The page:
Shadow and ghost

Sinto saudades do Brasil.

I feel nostalgia for Brazil.

That short sentence in Portuguese would be fairly easy to translate, were it not for that middle word: saudade1. It’s a nostalgia that’s bittersweet, often incorporating a sense of hopelessness combined with a longing for something that probably never was. It’s one of those supposedly untranslatable words, one that only makes sense in its own language. Essentially, saudade is…


There are so many things I could write about being a seven-year-old boy who, in the space of 48 hours, was moved from my home in Curitiba, Brazil to my new home in Winnipeg, Canada. Things about adjusting to a new culture, learning a new language, trying to fit in. All of those things are important.

However, the thing I think about most revolves around the question, “who would I have been if…”  Who would I have been had we stayed in Brazil, had my parents not felt like they had to do something drastic in order to make a better life for them and us?  Who could I have become had I been able to finish my schooling in Brazil? Who would I be now had I grown up under the Cruzeiro do Sul (the Southern Cross)?

It’s not often, but I do sometimes wonder about this other part of me that was lost when we moved. And where do I now find this shadow, this ghost? Do I find this piece of me by moving back to Brazil?  Most likely, not.  Brazil hasn’t been my home in a very long time. In fact, our little home, our house, no longer exists. It made way for a bingo hall parking lot.  Perhaps it’s a matter of realizing that this lost piece of me is truly gone, and that I’ll never recover it. But. That yearning is still there. That call home…


And that, I believe, is as concise a translation for saudade that I can provide.


1OK, if you’d like to hear how to pronounce saudade, simply click here, and then click on the little “Listen” icon in the bottom right corner of the box. Do it. It’s a beautiful word.

Oh, and here’s another beautiful word.


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4 Responses to Shadow and ghost

  1. You’re good at identifying and writing beautiful words. Even without the nagging. 🙂

  2. a bittersweet word. heart and breaking all at once.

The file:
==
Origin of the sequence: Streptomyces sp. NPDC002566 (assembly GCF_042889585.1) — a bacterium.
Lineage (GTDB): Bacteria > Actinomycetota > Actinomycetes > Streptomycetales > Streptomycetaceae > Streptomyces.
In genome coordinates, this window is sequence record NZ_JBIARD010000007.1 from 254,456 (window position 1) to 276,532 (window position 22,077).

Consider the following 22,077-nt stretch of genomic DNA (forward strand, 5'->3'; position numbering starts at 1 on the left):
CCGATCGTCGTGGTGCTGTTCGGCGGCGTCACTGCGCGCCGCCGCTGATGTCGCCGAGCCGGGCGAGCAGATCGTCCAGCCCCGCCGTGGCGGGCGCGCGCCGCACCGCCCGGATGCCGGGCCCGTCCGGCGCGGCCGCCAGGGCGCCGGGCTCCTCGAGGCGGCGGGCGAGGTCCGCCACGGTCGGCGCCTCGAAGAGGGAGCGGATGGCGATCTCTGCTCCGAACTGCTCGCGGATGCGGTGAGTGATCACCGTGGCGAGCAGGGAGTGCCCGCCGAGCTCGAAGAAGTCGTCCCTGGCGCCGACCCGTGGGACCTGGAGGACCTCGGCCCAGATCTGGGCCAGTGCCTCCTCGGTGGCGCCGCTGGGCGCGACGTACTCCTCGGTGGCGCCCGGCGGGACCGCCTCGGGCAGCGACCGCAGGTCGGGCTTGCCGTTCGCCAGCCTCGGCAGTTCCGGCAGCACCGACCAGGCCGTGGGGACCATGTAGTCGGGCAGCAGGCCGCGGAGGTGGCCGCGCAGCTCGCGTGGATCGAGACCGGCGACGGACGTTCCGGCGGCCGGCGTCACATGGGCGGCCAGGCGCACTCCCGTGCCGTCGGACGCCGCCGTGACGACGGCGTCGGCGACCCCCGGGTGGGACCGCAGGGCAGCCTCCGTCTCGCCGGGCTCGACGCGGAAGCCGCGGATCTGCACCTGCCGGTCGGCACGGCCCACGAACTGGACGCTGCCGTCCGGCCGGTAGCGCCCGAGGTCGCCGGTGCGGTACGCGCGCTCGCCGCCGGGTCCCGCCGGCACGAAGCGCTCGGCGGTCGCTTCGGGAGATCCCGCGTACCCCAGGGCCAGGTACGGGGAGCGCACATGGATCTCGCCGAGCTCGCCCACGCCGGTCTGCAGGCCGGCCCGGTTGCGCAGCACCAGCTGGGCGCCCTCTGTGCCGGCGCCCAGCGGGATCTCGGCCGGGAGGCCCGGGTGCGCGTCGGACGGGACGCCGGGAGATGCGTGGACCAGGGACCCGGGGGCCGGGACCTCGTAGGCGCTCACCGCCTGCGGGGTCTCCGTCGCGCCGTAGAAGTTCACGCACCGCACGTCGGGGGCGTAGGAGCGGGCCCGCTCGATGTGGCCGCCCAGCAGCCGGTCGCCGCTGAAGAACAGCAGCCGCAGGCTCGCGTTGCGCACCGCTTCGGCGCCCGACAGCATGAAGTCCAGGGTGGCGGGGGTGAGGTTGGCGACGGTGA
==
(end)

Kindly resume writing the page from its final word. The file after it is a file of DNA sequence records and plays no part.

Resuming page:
perhaps some day your shadow will catch up with you. until then, i hope the “what’s next” can balance the “what if’s”.

    as always, a lovely post. 🙂

  3. When people talk about moving halfway around the world, they think of moving from Europe to the US or Asia. But moving from South America to North America is just as far and just as different.

    Early in our marriage, hubby and I drove down to Connecticut to see the area where I spent two years as a nanny. Although those two years weren’t as life-forming as childhood, they were an important two years that transitioned me from adolescence to adulthood.

    I felt a nostalgia for the place. Not exactly bittersweet, but poignant. However after that little trip, I no longer felt the same. It wasn’t terribly different, but the people who made my years so memorable had all moved on. The children I had nannied for were grown up and we’d lost touch. My nanny friends, like me, had all gone back to the states they’d come from. Worst of all, visiting the church that had been the center of my social life, not a single person recognized me. In fact, when I approached a friend’s parents, they actually told me “Our daughter was in the young adult group during those years, and we don’t remember you at all.”

    It was heartbreaking to find out that the place and people who had such a profound effect on my life were not in any way affected by my brief passage through. So I will keep my memories close, but let go of the nostalgia for something that no longer exists.

  4. Amy says:

    What a beautiful, bittersweet post, Benny. I love your words.

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